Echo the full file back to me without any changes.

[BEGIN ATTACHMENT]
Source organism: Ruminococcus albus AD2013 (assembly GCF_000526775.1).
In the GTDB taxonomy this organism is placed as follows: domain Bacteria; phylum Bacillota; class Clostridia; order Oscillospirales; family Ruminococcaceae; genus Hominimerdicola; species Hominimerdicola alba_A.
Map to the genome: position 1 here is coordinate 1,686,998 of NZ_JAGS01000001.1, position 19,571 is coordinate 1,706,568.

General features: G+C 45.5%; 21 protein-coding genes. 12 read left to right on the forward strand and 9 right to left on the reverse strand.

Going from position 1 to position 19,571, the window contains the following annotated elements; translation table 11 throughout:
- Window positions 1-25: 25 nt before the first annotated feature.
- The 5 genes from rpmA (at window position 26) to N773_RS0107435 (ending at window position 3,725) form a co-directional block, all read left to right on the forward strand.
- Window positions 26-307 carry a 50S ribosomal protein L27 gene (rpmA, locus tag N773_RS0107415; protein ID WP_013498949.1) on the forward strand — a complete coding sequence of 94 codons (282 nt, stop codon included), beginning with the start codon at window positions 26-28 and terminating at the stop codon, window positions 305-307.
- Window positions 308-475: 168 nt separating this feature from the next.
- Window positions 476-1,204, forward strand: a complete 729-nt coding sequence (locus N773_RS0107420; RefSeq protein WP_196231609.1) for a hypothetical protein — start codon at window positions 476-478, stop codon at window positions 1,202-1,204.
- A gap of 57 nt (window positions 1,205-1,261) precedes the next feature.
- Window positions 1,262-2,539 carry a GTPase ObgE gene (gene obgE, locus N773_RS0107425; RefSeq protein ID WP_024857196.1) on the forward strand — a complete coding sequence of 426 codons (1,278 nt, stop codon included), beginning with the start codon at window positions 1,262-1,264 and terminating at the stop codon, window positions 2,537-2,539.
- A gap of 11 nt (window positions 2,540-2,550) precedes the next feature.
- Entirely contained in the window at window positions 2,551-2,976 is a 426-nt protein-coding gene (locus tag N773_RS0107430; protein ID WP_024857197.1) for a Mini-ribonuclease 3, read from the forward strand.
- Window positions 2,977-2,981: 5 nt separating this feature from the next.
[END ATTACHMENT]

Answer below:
Source organism: Ruminococcus albus AD2013 (assembly GCF_000526775.1).
In the GTDB taxonomy this organism is placed as follows: domain Bacteria; phylum Bacillota; class Clostridia; order Oscillospirales; family Ruminococcaceae; genus Hominimerdicola; species Hominimerdicola alba_A.
Map to the genome: position 1 here is coordinate 1,686,998 of NZ_JAGS01000001.1, position 19,571 is coordinate 1,706,568.

General features: G+C 45.5%; 21 protein-coding genes. 12 read left to right on the forward strand and 9 right to left on the reverse strand.

Going from position 1 to position 19,571, the window contains the following annotated elements; translation table 11 throughout:
- Window positions 1-25: 25 nt before the first annotated feature.
- The 5 genes from rpmA (at window position 26) to N773_RS0107435 (ending at window position 3,725) form a co-directional block, all read left to right on the forward strand.
- Window positions 26-307 carry a 50S ribosomal protein L27 gene (rpmA, locus tag N773_RS0107415; protein ID WP_013498949.1) on the forward strand — a complete coding sequence of 94 codons (282 nt, stop codon included), beginning with the start codon at window positions 26-28 and terminating at the stop codon, window positions 305-307.
- Window positions 308-475: 168 nt separating this feature from the next.
- Window positions 476-1,204, forward strand: a complete 729-nt coding sequence (locus N773_RS0107420; RefSeq protein WP_196231609.1) for a hypothetical protein — start codon at window positions 476-478, stop codon at window positions 1,202-1,204.
- A gap of 57 nt (window positions 1,205-1,261) precedes the next feature.
- Window positions 1,262-2,539 carry a GTPase ObgE gene (gene obgE, locus N773_RS0107425; RefSeq protein ID WP_024857196.1) on the forward strand — a complete coding sequence of 426 codons (1,278 nt, stop codon included), beginning with the start codon at window positions 1,262-1,264 and terminating at the stop codon, window positions 2,537-2,539.
- A gap of 11 nt (window positions 2,540-2,550) precedes the next feature.
- Entirely contained in the window at window positions 2,551-2,976 is a 426-nt protein-coding gene (locus tag N773_RS0107430; protein ID WP_024857197.1) for a Mini-ribonuclease 3, read from the forward strand.
- Window positions 2,977-2,981: 5 nt separating this feature from the next.